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Mesurer le bâti parisien à l'époque moderne

Abstract : Measuring buildings is a traditional task for builders of all sorts, be they masons, architects, or engineers. In the late 17th century, royal institutions and guilds decided to tackle misuses of measurements used to assess buildings, and thus increase control of construction costs. The toisé, that is to say a measurement using an instrument called the toise, was to be transformed into science and therefore had to be regulated. This was the subject that the architects of the Royal Academy, such as Pierre Bullet, had been debating since the beginning of the 18th century. They had to choose between two methods practised by masons: ‘‘la toise bout-avant sans retour’’ (a sort of measurement that did not consider irregular or decorative elements) or the method ‘‘according to the Customs of Paris’’ – or even to create a more efficient technique. The second method, which was favourable to architects, would be normalised by the academic teaching from Antoine Desgodets’ courses and by the transformation of the status of surveyors, which shows very clearly the political and legal stakes raised by this question. The professor of the Academy would have preferred to reform the building measurement methods completely through the use of geometric tools, but he was not allowed to do so. Such a complete overhaul would not occur until the early 19th century.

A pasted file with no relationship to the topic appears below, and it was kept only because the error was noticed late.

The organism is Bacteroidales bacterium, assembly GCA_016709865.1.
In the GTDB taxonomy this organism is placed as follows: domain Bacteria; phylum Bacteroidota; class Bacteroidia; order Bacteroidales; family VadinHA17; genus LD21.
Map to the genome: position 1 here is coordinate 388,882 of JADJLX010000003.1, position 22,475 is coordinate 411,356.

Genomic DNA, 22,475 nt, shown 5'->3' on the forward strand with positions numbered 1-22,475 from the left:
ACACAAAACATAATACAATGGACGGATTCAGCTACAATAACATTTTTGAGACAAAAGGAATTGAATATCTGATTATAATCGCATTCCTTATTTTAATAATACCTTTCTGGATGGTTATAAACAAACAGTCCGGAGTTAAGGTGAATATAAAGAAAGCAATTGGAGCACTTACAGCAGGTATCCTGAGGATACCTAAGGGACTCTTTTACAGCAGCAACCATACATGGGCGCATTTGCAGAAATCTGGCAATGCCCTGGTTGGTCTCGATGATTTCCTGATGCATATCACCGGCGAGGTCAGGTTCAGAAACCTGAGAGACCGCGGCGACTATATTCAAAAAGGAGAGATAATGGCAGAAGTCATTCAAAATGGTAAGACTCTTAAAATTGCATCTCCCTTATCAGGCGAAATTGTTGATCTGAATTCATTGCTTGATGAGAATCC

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Submitted on : Monday, November 27, 2017 - 10:08:58 AM
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Robert Carvais. Mesurer le bâti parisien à l'époque moderne. Histoire urbaine, Société française d'histoire urbaine (SFHU), 2015, pp.31--53. ⟨10.3917/rhu.043.0031⟩. ⟨hal-01648868⟩



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